Regulators

TRAI seeks stakeholders' inputs on audience measurement overhaul

In informal meets, stakeholders told TRAI how present system could be made more robust

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MUMBAI: Television audience measurement in India continues to remain one of the key subjects that evoke reactions from stakeholders. Given that advertising expenditures are typically guided by such data and, in the wake of the matter being raised at various fora, TRAI has come out with a public consultation on various facets of TV audience measurement and how the existing system could be made more robust.

Telecom Authority of India (TRAI)’s move gains importance as stakeholders during meetings with the regulator, leading up to the present consultation, had conveyed that the present measurement system, spearheaded by a joint industry body Broadcast Audience Research Council India (BARC India), has done a credible job till now, but additional improvements could be made, including making data collection more robust and finding ways to curb panel infiltrations leading to possible manipulations. More so as the industry has already invested in the present system over the past three years and it would be improper to try find alternate mechanisms at this juncture.

Keeping such views in mind, TRAI has raised issues relating to RPD(return path data) and whether set-top-boxes deployed in the country were technically adept at catching such figures --- initiatives that would add to data robustness. The specific questions asked is: What percentage of STB supports transferring viewership data through establishing a reverse path/connection from STB? What will be the additional cost if existing STBs without return path are upgraded?

Asking whether regulatory tweaks were needed to reduce the impact of manipulation of measurement panels --- an issue red-flagged by BARC India itself in an earlier consultation --- TRAI has sought comments on the country-wide panel size and also the size of the individual panels in rural and urban areas.

The consultation paper highlights several such issues, including if BARC India, the organisation presently doing audience measurement, has been able to accomplish its purpose.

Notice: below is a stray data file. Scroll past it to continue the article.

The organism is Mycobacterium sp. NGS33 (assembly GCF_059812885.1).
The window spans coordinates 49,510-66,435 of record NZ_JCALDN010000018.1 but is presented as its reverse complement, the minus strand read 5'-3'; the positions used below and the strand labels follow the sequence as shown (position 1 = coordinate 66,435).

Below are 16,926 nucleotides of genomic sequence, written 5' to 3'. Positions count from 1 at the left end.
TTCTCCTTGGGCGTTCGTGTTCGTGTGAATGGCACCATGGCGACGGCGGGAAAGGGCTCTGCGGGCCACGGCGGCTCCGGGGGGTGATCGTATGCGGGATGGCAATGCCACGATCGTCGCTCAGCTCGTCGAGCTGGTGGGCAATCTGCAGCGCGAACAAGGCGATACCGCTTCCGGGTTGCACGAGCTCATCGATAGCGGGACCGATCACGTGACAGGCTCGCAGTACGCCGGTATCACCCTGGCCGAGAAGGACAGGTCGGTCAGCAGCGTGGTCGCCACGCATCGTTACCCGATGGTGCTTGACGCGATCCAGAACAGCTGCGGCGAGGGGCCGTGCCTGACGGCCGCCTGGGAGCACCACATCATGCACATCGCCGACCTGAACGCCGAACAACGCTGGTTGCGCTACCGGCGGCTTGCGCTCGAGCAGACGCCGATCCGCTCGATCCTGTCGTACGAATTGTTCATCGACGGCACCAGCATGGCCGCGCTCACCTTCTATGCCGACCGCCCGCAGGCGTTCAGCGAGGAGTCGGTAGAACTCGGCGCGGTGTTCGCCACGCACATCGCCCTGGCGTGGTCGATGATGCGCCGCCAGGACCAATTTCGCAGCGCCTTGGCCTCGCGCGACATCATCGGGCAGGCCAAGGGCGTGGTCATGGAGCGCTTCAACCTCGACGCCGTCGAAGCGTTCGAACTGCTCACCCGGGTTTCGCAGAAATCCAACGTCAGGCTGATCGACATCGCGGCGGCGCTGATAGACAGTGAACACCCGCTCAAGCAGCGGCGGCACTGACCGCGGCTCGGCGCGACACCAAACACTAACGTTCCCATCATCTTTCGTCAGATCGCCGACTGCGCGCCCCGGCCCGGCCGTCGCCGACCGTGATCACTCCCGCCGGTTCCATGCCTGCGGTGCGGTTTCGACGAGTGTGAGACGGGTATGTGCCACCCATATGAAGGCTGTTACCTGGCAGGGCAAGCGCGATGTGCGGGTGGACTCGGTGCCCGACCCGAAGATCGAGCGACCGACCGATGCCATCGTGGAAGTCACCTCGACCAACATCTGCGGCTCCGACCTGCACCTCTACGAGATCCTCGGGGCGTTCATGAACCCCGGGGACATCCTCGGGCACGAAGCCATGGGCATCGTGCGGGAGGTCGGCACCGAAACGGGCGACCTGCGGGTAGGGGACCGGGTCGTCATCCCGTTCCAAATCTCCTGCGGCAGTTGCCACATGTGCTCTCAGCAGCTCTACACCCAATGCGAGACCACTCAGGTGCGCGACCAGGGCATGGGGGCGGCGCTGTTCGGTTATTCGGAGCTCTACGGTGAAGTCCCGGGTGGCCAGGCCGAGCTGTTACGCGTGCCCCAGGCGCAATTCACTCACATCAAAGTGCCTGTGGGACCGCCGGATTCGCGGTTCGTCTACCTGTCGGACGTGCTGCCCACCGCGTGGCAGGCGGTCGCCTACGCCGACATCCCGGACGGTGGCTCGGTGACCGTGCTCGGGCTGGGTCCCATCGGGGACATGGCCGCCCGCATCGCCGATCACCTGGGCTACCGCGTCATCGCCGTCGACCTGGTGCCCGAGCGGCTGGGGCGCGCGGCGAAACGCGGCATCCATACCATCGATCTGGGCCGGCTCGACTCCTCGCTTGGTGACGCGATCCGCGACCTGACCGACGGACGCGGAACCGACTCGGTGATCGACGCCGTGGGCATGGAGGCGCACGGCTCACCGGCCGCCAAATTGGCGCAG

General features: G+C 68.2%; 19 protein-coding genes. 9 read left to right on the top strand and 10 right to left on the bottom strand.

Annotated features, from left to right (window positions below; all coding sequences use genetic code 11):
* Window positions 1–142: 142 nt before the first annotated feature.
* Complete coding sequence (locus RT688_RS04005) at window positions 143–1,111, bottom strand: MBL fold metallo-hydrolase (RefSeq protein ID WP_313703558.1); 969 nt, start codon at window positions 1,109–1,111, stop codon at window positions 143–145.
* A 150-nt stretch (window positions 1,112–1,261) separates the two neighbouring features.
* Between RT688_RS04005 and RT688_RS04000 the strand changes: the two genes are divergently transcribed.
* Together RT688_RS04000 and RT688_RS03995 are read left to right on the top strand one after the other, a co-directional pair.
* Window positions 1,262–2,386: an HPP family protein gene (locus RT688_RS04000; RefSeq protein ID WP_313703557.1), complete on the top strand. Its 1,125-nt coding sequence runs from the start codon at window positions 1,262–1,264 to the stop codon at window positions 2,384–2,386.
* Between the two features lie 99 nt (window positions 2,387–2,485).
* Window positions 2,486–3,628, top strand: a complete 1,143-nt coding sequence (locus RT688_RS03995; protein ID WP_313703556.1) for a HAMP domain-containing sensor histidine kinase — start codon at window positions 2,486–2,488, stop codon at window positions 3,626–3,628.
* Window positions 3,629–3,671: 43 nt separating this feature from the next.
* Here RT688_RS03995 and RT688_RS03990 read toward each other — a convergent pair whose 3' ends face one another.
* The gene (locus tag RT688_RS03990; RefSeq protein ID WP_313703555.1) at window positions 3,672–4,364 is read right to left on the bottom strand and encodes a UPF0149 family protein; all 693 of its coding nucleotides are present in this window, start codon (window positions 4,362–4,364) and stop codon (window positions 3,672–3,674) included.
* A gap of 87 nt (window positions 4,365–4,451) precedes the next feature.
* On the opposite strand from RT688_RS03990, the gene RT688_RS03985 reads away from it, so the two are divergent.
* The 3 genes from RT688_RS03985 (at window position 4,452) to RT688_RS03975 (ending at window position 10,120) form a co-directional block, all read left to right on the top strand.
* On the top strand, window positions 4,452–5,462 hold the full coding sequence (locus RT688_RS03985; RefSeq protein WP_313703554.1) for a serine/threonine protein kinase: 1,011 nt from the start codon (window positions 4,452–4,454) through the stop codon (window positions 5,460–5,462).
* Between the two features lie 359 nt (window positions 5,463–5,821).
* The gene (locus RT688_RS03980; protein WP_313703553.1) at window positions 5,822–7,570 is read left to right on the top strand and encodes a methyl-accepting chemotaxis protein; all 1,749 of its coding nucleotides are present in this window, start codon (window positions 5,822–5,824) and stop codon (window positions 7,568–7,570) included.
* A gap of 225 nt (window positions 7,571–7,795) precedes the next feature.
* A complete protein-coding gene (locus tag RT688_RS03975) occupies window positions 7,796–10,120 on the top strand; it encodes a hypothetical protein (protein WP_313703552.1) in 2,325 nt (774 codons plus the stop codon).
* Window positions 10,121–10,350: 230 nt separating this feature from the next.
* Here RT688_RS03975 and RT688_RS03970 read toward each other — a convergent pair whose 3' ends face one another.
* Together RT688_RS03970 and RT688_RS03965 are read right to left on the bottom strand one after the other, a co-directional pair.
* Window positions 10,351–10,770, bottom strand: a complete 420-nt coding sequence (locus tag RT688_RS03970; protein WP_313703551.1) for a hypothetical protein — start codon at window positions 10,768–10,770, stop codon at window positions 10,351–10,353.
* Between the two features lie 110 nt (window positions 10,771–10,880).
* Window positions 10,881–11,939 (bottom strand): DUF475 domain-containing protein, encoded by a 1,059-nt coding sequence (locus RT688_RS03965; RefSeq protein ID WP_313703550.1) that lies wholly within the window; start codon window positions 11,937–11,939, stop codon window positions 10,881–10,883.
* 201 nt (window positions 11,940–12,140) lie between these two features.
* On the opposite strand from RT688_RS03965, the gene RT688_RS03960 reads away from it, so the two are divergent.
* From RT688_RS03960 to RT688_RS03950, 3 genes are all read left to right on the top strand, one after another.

Industry observers said though the regulator may have raised pertinent issues, some of them could be answered by the stakeholders only if they decide to take a firm view on them. For example, TRAI asks whether the present sample size of bar-o-meters employed to collect data is adequate. The answer is, maybe no. But to increase the sample size, the stakeholders need to commit more financial investments and give BARC India the go-ahead --- though annually some boxes are added to live up to promises made at the time Ministry of Information and Broadcasting green-lighted the BARC project.

The TRAI paper also seeks inputs from the stakeholders regarding shareholding/ownership pattern of BARC India and whether its credibility and neutrality can be enhanced further, while highlighting various methods of collating such data in other countries, including the US, the UK and France.

Some of the other issues highlighted in the TRAI paper are the following:

# Is there a need to promote competition in television rating services to ensure transparency, neutrality and fairness to give TAM rating?

# What regulatory initiatives/measures can be taken to make TV rating services more accurate and widely acceptable?

# Is the current audience measurement technique used by BARC apposite?

# Does broadcasting programmes that are out of their category or in different languages for some time during the telecast affect the TAM (TV audience measurement) rating? If so, what measures should be adopted to curb it?

# Can TV rating, based on limited panel homes, be termed as truly representative?

# What should be done to reduce the impact of manipulation of panel home data on overall TV ratings?

# What should be the panel size both in urban and rural India to give true representation of audience?

# What method/technology would help to rapidly increase the panel size for television audience measurement in India? What will be the commercial challenge in implementing such solutions?

# Should DPOs be mandated to facilitate collection of viewership data electronically, subject to consent of subscribers to increase data collection points for better TRPs?

# What percentage of STB supports transferring viewership data through establishing a reverse path/connection from STB? What will be the additional cost if existing STBs without return path are upgraded?

# What method should be adopted for privacy of individual information and to keep the individual information anonymous?

# What should be the level/granularity of information retrieved by the television audience measurement agency from the panel homes so that it does not violate principles of privacy?

# What measures need to be taken to address the issue of panel tampering/infiltration?

# Should BARC be permitted to provide raw level data to broadcasters? If yes, how secrecy of households, where the people meters are placed, can be maintained?

BARC India, set up in 2015, is a joint venture amongst broadcast and advertising industry bodies IBF, AAAI, ISA with Indian Broadcasting Foundation or IBF being a majority shareholder. India’s public broadcaster Prasar Bharati also sits on the BARC India board. Apart from TV audience data, BARC India is also exploring rolling out similar figures for digital platforms.

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